It looks like you're using an Ad Blocker. Please consider supporting our site by purchasing an account.

New York Times, Thursday, April 28, 2016

Author:
Kurt Krauss
Editor:
Will Shortz
TotalDebutLatestCollabs
43/23/20104/28/20160
SunMonTueWedThuFriSat
0030100
ScrabbleRebusCirclePangram
1.53000
Kurt Krauss

This puzzle:

Rows: 15, Columns: 15 Words: 76, Blocks: 39 Missing: {KXZ} This is puzzle # 4 for Mr. Krauss. NYT links: Across Lite PDF
Notepad: In the print version of this puzzle, the black square in the center of the puzzle contains an image of a compass rose.
Jeff Chen notes:
Whoa. Entries going seemingly every-which-way! Even after finishing my solve, I had to stare at this to figure out the logic behind ... read more

Whoa. Entries going seemingly every-which-way! Even after finishing my solve, I had to stare at this to figure out the logic behind it. It goes like this:

  • Entries in the northern half go up (reversed).
  • Entries in the southern half go down, as normal.
  • Entries in the left half read left to right (reversed).
  • Entries in the right half read normally.
  • If an entry crosses halves of the puzzle, it's categorized into the half it mostly sits in.

Doesn't know if he's coming (STEGOSAUR) or going (RUASOGETS)

If you think about the puzzle in terms of quadrants, it makes more sense: answers mostly in the NW read totally messed up, while entries in the SE read totally fine. Answers in the other two quadrants are only half-messed-up, either reading normally vertically or horizontally, but not both.

Okay, that still is hard to wrap your mind around. Hatchi matchi!

There was a ton of outraged feedback on a similar puzzle a few years ago, so it'll be interesting to see what people say about this one. I personally enjoyed much of it — trying to figure out how to enter the beautiful STEGOSAUR upside-down — but overall, it was so confusing.

My biggest issue was the confusion involved with entries like ERGONOMIC stretching across the halfway mark ... but the entire entry being entered backward. Same went for STEGOSAUR and SALIVATE. I thought and thought and thought about some way of really defining the quadrants to make this not an issue? But you'd need two fairly solid lines of black squares across the middle row and center column, and that would split the puzzle into four pieces. No good.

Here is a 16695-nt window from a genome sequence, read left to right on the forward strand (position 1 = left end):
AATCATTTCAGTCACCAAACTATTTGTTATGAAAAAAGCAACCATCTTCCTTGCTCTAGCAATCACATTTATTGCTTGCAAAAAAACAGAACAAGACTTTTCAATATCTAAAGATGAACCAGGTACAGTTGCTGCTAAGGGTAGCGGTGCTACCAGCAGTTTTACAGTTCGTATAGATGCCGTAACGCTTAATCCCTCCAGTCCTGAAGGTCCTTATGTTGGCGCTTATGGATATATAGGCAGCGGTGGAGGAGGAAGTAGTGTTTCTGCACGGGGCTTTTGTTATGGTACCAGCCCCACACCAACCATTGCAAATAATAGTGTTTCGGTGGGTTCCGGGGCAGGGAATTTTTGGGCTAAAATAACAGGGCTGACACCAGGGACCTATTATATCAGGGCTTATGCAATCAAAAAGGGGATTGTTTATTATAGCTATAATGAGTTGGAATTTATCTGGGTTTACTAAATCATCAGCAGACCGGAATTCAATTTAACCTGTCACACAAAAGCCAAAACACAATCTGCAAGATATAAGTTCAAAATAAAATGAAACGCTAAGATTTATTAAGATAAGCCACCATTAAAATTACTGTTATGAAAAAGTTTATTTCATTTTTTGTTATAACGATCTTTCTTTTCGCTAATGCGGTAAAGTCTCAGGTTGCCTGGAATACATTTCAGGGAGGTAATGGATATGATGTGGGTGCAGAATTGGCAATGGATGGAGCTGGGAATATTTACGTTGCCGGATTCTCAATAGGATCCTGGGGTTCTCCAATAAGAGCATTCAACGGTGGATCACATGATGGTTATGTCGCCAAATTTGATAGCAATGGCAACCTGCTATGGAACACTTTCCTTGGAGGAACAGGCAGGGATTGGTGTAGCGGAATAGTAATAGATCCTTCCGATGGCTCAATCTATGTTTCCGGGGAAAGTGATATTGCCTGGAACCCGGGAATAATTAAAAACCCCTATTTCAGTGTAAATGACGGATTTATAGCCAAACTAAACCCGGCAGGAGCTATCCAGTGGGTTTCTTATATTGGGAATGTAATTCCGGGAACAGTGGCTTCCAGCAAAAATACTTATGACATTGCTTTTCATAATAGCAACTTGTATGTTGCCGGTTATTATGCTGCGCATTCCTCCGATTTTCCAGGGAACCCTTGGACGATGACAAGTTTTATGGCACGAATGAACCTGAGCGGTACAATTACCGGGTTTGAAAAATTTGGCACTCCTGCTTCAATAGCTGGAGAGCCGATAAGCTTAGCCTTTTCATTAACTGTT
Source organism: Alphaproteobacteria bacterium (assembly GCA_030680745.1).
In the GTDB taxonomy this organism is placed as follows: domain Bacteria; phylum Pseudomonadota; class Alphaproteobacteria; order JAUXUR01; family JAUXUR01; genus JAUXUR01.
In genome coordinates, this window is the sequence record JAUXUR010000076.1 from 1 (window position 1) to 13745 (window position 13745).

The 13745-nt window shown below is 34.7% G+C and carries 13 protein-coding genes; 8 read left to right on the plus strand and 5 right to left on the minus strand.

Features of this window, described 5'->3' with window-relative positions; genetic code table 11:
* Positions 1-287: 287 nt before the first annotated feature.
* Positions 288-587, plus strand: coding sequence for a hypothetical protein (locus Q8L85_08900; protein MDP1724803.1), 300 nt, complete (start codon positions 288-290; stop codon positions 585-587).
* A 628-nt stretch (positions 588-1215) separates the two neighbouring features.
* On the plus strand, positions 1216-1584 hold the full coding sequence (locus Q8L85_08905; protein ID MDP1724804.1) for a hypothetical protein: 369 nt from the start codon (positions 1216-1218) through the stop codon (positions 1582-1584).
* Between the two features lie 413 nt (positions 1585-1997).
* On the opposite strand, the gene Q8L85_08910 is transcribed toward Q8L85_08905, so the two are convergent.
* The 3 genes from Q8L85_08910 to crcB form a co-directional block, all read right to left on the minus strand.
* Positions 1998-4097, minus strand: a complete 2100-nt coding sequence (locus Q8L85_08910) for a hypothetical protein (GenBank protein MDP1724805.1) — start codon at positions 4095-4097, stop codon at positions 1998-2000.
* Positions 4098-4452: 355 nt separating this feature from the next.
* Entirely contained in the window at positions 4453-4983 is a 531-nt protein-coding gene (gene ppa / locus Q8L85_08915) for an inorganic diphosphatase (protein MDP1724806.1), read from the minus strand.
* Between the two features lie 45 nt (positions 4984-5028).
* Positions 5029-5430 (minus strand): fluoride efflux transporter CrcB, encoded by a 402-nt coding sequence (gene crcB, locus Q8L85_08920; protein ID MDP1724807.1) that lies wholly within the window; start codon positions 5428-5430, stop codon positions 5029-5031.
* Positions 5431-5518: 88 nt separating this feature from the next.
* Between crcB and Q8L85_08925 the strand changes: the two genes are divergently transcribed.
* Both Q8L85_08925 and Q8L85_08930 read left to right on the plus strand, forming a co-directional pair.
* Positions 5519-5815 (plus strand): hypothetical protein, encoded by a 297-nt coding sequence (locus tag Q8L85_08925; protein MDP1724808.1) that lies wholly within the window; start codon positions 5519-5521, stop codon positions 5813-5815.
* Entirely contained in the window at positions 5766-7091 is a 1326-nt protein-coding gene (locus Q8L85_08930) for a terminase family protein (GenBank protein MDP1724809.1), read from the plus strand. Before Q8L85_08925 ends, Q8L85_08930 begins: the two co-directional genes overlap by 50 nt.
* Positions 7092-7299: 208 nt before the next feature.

Once I got the hang (more or less) of the logic, the puzzle did become more enjoyable. I wasn't super happy about trying to figure out if PARTAS was a real thing (and even SATRAP felt weird), along with PES and SCH in that corner, but overall, Kurt filled the grid pretty nicely given the extreme difficulty involved with the constraints.

1
T
2
N
3
A
4
R
5
G
6
R
7
O
8
P
9
E
10
P
11
E
12
S
13
C
I
R
U
A
14
S
E
N
A
T
15
A
D
E
16
A
B
B
A
J
17
T
H
E
S
A
18
U
R
U
S
19
S
A
20
B
U
T
21
A
V
A
T
A
R
22
C
23
I
24
M
O
N
O
G
R
25
E
26
I
T
A
L
O
27
S
T
E
G
O
R
28
O
V
29
A
L
30
S
C
H
31
I
O
L
E
32
N
A
N
A
33
S
34
D
N
E
T
35
S
36
E
37
W
38
E
A
S
T
39
M
40
A
41
N
42
S
T
F
I
43
S
44
A
I
R
Y
45
B
46
B
47
E
48
O
T
T
O
49
S
50
A
R
D
I
S
51
E
U
Q
52
I
P
53
T
U
54
R
N
S
T
I
L
E
55
S
T
U
O
P
56
S
57
T
O
L
L
S
58
E
L
A
S
E
T
59
I
H
W
60
O
O
61
M
62
P
63
H
64
T
E
T
65
R
E
V
E
S
66
P
U
P
A
E
67
S
R
E
68
S
W
E
Y
69
E
T
H
Y
L
© 2016, The New York TimesNo. 0428 ( 24,278 )

Support XWord Info today

Access this site for a full year:

  1. Select your level
  2. Choose how to pay

Learn about support levels.

$50 — Angel

Full access + download

$20 — Regular User

Full access, limited Finder

$10 — Casual User

Students & seniors
Across
1. 50s president : GRANT
6. Rappeller's need : ROPE
10. Foot, to Flavius : PES
13. Goldfinger's first name : AURIC
14. French assembly : SENAT
15. Stand buy : ADE
16. "Return of the Jedi" villain : JABBA
17. See 27-Across : THESAURUS
19. Big brass : TUBAS
21. Online identity : AVATAR
22. Like some office furniture : ERGONOMIC
26. Writer Calvino : ITALO
27. With 17-Across, reference book for a writer : ROGETS
28. Like the heads of many hairbrushes : OVAL
30. Duke, e.g.: Abbr. : SCH
31. Morlock victims, in science fiction : ELOI
32. Spoilers? : NANAS
34. London theater district : WESTEND
38. Inventor of roll film : EASTMAN
42. Sorts (through) : SIFTS
44. Very light : AIRY
45. Go out : EBB
48. Cleveland Browns great Graham : OTTO
49. Manhattan eatery since 1927 : SARDIS
51. Resentment : PIQUE
53. Subway entrance : TURNSTILE
55. Teakettle parts : SPOUTS
57. Peals : TOLLS
58. Annual department store event : WHITESALE
60. Zip : OOMPH
64. Asian holiday : TET
65. Cut off : SEVER
66. Ones in cocoons : PUPAE
67. Oral hesitations : ERS
68. Topiary trees : YEWS
69. Word on an old gas pump : ETHYL
Down
1. Perform : ACT
2. Laundry container : BIN
3. Hidden means of support? : BRA
4. Extinct creature with armored spikes on its back : STEGOSAUR
5. Bingeing : ONAJAG
6. Arctic gale : NORTHER
7. Brian of ambient music : ENO
8. "Now!" : ASAP
9. Show real eagerness : SALIVATE
10. Persian ruler : SATRAP
11. Artist Monet : CLAUDE
12. Power measures, informally : HORSES
14. Fortitude : GUTS
18. Sigma follower : TAU
20. Rip off : ROB
22. Frisbee, e.g. : DISC
23. Cry of innocence : NOTI
24. He, for one: Abbr. : ELEM
25. Overhang : EAVE
29. Santa ___ : ANA
33. Commences : STARTSOUT
35. Plugs : STOPPERS
36. Pond young 'un : EFT
37. Katarina ___, two-time Olympic gold-medalist skater : WITT
39. Skirt style : MIDI
40. Seed covering : ARIL
41. Inits. at 11 Wall Street : NYSE
43. Contemporary of Wordsworth and Coleridge : SOUTHEY
45. Attacks from all sides : BESETS
46. Gable part : BUTLER
47. Think of as the same : EQUATE
49. TV home of "Weekend Update," in brief : SNL
50. Slanting : ASLOPE
52. Runner of many Apple devices : IOS
54. Spats : ROWS
56. Worry : STEW
59. "___ got it" : IVE
61. Nascar stat, for short : MPH
62. Remit : PAY
63. Daughter of Loki : HEL

Answer summary: 1 unique to Shortz Era but used previously.

Found bugs or have suggestions?